Radio club focuses on emergency response

  • Posted: Wednesday, November 13, 2013 11:19 p.m.
Photo submitted by Kent Hufford, KQ4KK 
Carl Juvrud KP2L, right, presents the grand prize, a Ham Radio portable transceiver, to Darby Willis KK4PEQ, left.
Photo submitted by Kent Hufford, KQ4KK Carl Juvrud KP2L, right, presents the grand prize, a Ham Radio portable transceiver, to Darby Willis KK4PEQ, left.

On the third Monday of the month at 6 p.m., members of the North Augusta Belvedere Radio Club, which is affiliated with the American Radio Relay League, meet at Aiken Regional Medical Centers. The meeting is for a service organization of these clubs – the Amateur Radio Emergency Service. It is led by Kevin Kingery, KJ4IVJ, the Aiken County section emergency coordinator.

Amateur Radio Emergency Service – or ARES – members are trained to communicate clearly in local emergencies, which includes learning about the different radios and equipment they are licensed to use as well as drills designed to hone communication skills. Members are of all ages, backgrounds and skill levels, and more members and nonmembers are welcome to join.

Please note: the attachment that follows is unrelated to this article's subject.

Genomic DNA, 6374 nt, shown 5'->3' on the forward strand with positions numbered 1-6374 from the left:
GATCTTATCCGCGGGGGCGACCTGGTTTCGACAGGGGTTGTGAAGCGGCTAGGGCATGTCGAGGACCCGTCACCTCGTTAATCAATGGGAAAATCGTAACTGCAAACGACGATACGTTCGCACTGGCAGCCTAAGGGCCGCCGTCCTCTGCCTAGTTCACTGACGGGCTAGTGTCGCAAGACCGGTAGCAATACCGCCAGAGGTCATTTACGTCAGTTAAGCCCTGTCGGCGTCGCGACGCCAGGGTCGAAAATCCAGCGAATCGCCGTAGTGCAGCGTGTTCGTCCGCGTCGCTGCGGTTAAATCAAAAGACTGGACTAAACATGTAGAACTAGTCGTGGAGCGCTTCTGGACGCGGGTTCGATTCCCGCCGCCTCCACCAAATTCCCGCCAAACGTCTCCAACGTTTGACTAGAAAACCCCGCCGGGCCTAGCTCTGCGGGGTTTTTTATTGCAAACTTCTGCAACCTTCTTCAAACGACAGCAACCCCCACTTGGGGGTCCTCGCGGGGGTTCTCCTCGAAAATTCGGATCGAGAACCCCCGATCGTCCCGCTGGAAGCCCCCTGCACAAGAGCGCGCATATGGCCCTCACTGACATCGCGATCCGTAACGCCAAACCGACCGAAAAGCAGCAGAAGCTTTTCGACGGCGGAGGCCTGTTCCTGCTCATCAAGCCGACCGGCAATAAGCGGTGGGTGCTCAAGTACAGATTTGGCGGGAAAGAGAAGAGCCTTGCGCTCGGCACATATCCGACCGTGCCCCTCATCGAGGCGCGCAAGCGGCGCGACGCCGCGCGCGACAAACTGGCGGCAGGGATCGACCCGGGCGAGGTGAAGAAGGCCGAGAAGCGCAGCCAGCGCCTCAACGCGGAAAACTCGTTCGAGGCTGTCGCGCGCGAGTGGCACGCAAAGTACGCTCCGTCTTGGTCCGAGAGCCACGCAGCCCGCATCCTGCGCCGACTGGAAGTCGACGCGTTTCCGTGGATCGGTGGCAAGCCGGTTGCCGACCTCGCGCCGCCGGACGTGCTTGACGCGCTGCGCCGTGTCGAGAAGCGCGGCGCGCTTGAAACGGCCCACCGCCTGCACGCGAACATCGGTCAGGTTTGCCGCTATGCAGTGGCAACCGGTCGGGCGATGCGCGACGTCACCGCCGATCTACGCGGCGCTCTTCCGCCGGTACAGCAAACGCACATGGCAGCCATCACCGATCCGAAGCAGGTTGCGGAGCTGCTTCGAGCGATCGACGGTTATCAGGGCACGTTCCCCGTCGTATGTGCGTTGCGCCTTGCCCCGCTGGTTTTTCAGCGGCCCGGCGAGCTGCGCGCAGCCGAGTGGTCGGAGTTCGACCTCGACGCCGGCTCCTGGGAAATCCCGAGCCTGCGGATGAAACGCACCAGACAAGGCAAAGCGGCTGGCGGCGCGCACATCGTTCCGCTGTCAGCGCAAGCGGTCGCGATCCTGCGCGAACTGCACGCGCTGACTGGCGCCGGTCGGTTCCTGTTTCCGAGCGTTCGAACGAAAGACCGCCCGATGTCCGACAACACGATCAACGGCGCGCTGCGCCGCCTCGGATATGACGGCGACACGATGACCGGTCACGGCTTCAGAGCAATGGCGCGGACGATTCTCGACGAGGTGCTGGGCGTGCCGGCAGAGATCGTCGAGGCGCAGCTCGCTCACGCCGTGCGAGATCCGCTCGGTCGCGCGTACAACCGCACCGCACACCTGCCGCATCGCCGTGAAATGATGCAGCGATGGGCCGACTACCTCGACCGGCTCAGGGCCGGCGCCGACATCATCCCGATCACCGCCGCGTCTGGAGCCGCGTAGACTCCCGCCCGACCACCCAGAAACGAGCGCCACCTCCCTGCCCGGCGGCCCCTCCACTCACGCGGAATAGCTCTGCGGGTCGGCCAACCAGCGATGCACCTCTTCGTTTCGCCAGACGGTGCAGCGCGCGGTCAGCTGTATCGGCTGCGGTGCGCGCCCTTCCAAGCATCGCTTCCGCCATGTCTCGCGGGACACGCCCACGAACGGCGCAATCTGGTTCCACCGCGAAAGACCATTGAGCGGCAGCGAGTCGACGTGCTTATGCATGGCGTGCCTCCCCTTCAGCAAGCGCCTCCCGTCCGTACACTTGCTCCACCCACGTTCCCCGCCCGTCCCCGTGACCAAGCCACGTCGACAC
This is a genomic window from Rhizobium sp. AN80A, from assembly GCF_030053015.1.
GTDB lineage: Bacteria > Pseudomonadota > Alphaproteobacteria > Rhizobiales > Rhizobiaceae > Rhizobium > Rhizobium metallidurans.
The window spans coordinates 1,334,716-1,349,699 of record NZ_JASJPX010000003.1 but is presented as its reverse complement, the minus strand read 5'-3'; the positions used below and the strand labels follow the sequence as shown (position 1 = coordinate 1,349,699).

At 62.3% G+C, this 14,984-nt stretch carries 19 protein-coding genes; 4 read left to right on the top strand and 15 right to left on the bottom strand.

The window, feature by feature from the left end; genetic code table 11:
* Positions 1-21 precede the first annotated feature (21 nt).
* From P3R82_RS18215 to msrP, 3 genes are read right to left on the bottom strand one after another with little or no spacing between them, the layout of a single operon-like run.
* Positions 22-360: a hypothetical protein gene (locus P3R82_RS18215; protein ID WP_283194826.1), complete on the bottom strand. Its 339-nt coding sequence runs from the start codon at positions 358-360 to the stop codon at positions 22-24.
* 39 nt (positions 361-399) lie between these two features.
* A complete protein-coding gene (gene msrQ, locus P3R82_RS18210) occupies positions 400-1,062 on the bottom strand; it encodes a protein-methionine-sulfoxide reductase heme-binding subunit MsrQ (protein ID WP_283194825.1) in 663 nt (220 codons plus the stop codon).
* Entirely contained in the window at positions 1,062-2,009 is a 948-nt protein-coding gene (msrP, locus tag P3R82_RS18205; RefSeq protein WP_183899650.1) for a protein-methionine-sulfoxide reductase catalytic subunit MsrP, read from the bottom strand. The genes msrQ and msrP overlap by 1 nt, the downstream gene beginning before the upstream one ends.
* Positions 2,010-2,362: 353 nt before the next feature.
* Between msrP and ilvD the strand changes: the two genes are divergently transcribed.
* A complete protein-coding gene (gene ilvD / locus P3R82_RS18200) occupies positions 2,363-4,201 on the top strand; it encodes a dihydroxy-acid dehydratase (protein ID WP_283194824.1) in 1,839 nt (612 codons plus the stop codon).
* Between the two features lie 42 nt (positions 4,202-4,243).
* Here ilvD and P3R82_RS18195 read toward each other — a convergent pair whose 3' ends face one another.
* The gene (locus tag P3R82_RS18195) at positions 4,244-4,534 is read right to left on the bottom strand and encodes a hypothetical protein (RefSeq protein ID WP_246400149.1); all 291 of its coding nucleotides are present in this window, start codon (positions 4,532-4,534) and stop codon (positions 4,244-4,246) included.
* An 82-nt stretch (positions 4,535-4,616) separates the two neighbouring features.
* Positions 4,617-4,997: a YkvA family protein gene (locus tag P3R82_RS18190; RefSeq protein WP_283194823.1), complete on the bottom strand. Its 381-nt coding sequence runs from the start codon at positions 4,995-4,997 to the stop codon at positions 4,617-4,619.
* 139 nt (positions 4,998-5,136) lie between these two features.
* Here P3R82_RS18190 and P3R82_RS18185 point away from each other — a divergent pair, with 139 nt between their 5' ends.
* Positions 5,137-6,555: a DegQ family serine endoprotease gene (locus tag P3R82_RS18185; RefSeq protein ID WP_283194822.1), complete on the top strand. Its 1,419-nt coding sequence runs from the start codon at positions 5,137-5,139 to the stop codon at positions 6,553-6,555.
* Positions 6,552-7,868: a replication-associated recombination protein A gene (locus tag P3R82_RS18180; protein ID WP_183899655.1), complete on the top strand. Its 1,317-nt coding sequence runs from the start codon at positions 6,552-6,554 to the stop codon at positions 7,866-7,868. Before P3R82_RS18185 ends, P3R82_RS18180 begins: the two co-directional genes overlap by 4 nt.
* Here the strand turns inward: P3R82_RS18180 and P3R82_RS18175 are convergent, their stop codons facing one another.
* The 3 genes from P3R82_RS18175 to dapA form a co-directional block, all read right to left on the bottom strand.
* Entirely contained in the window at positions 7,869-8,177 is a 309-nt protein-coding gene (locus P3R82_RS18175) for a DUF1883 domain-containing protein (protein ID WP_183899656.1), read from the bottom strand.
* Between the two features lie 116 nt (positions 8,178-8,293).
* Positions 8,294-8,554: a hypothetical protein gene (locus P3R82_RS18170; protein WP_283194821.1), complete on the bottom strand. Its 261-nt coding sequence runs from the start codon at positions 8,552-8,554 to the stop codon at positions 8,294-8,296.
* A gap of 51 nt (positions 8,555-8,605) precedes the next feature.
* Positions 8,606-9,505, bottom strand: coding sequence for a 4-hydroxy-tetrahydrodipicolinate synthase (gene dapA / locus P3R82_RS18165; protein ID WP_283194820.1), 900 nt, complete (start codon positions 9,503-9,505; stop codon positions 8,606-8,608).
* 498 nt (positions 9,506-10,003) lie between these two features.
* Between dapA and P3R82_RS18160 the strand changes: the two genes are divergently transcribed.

A recent meeting was the Aiken County Go-Kit exhibition and contest. These Go-Kits would be useful for any family in an emergency or survival situation. Each participant is prepared to present a show-and-tell demonstration. Having no guidelines, these types of projects are open to creativity and individual needs. The number of radios and antennas vary from one per kit to three or more. Grouping the equipment into an organized container is as different as the choice of sandwiches at Firehouse Subs – almost anything goes.

Some include the creature comforts while others limit their kits to the necessities of survival. Every set-up is unique. Judging for this competition is subjective, and all entries were judged by Paul Matthews, KB4GYT from Aiken County Emergency Management, and Kevin Kingery, KJ4IVJ. The judges looked for portability, ingenuity, usability, readiness, ease of deployment, versatility, store-bought versus home brew and ease of operation.

After a brief deliberation, the judges award first place to Darby Wills, KK4PEQ, an eighth-grader at Schofield Middle School. The judges felt his enthusiasm as he demonstrated the antenna he made at a Schofield Middle School Technology/Ham Club meeting using an iron extension cord. Wills also thought to include a camping mattress for those all-night DX contests.

For more information on the North Augusta Radio Belvedere Club, visit www.k4nab.org.

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